By Lauren E. Bohn
Religion News Service
WASHINGTON (RNS) More than a decade after it was first introduced, an on-again off-again bill to protect employees' religious expression in the workplace is attracting renewed attention that could lead to action on Capitol Hill in coming weeks.
The Workplace Religious Freedom Act would revise and strengthen the existing requirements imposed on employers to accommodate the religious practices of their employees.
"The bill will be introduced to Congress soon in a fashion that will eliminate the concerns some folks had since its inception," said Richard Foltin, the director of national and legislative affairs for the American Jewish Committee.
Touted in certain circles as the "WRFA god," Foltin co-chairs an unusually broad coalition of almost 40 religious groups, from Sikhs to Seventh-Day Adventists to Southern Baptists, who support the bill's religious freedom expansions.
If passed, the now narrowly tailored legislation would require employers to make reasonable accommodation in the three areas where the vast majority of religious accommodation claims fall: religious clothing, grooming, and scheduling of religious holidays.
Previous versions of the bill had been criticized for being overly broad. The ACLU and the U.S. Chamber of Commerce were concerned other employees might be forced to carry additional workloads to accommodate co-workers, and that it would allow religious viewpoints to interfere with a secular workplace.
Though supporters of the bill claim to have the ACLU on board this time, ACLU officials declined to publicly talk about their position.
Whitney Smith, a spokeswoman for Sen. John Kerry, D-Mass., the bill's lead sponsor in the Senate, said organizers are confident that with "the broad coalition of religious and civil rights organizations they've organized, they can finally pass this legislation in this Congress."
Current standards require employers to accommodate an employee's request unless it imposes more than a "de minimus," or minimal, cost on the employer. Under that standard, courts have rejected a variety of employee claims, such as a police officer's request to refuse to protect an abortion clinic and a social worker's decision to incorporate Bible readings into counseling.
"I learned the first day of law school that 'de minimus' means 'ain't much,'" Foltin said, laughing. "The force of law is not strong enough to provide the protection people need."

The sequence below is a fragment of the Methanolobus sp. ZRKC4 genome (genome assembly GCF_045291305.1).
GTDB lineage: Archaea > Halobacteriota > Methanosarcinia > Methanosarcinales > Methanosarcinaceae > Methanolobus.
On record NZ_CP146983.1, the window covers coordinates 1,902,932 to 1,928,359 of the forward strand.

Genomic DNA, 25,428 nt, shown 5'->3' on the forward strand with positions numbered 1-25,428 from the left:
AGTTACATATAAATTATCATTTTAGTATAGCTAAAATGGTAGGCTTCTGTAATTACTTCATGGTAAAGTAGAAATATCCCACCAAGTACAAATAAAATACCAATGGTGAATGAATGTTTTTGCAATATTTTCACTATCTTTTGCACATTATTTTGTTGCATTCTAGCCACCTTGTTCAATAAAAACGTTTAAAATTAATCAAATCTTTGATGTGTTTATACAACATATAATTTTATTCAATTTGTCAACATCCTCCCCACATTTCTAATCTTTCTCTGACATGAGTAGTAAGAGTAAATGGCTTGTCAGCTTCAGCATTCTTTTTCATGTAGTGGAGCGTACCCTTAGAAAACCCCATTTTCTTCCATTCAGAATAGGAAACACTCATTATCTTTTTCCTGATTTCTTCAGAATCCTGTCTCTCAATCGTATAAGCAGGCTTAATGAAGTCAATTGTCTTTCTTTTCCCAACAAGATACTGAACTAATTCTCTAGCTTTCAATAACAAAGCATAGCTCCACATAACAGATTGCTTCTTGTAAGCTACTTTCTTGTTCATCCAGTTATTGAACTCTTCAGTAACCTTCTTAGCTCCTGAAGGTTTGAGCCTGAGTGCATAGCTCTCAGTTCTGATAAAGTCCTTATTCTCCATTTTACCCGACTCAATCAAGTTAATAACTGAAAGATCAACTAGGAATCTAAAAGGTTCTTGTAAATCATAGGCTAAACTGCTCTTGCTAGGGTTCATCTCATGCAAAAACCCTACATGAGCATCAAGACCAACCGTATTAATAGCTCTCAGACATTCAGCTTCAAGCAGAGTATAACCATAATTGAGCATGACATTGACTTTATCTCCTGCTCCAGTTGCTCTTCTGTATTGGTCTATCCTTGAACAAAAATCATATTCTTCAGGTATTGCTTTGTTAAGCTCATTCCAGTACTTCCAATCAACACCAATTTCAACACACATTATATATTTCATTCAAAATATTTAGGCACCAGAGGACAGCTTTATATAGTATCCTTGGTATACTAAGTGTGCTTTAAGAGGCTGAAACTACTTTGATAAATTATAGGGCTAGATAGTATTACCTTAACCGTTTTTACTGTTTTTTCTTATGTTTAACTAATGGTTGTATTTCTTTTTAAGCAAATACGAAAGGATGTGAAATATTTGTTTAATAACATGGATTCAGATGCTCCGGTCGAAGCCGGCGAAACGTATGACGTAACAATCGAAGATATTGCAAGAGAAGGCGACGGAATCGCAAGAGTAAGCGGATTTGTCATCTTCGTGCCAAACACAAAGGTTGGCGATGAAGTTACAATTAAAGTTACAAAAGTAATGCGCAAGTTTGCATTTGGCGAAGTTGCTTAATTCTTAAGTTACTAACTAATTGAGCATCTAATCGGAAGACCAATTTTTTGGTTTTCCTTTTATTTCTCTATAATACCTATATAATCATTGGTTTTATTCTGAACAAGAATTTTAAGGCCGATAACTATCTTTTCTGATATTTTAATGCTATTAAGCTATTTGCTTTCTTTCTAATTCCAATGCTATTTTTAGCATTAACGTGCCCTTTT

The debate centers on when employees' requests become an "undue hardship" for managers. The proposed bill would place a larger burden of proof on the employer by raising the standard to a "significant difficulty" for the employer.
"The employer is going to have to jump a lot higher now," said Robert W. Tuttle, a church-state legal expert at George Washington University Law School.
The bill, introduced each Congress with great fanfare but little success, has garnered bipartisan support. Sen. Orrin Hatch, R-Utah, has joined Kerry as a co-sponsor in the Senate; Rep. Carolyn McCarthy, D-N.Y., continues to lead the fight in the House.
"Federal law requires employers reasonably to accommodate employees' religious belief and practice, but courts have weakened that protection," Hatch said. "WRFA will restore the level of protection that religious freedom deserves."
Added McCarthy: "In today's economy, people shouldn't have their jobs put at risk because they want to, say, wear a yarmulke, or have a long beard."
Many corporations maintain the Civil Rights Act of 1964 adequately protects employee rights, and argue the bill would confound an already convoluted set of rules.
Michael J. Eastman, executive director of labor law policy for the U.S. Chamber of Commerce, said areas of the bill, including scheduling, still give his group pause. "We are not in the habit of supporting bills that make it easier to sue our members," he said.
Even supporters concede the bill could complicate things for employers, but say the fight to religious expression is embedded in the First Amendment.
"Is it going to be a mess? Of course," said Tuttle. "But why should it be any different than other legal messes? The system can digest an awful lot."
The bill has taken on added urgency in an increasingly multicultural country, especially as minority faith groups like Muslims and Sikhs gain a higher public profile even as their traditions remain unfamiliar to many Americans.
According to the U.S. Equal Employment Opportunity Commission, job discrimination complaints by Muslim women have more than doubled since 2001. The Michigan chapter of the Council on American-Islamic Relations recently filed a complaint on behalf of a Muslim woman who was told she couldn't wear a headscarf on the job.
"Unless legislation is passed to correct the baseline, Muslims and Sikhs face an uphill battle," said Amardeep Singh, co-founder and legal director of the Sikh Coalition. "It's like we're fighting a battle with wiffle-ball bats."
Beyond the practical benefits to employees, supporters say the bill would send a strong message -- the "new beginning" that President Obama promised the Muslim world last year -- that America can accommodate religious minorities.
"WRFA would give us more tools," said Corey Saylor, director of government affairs for CAIR. "It would be a sign to the world that America's a land that accepts all people."
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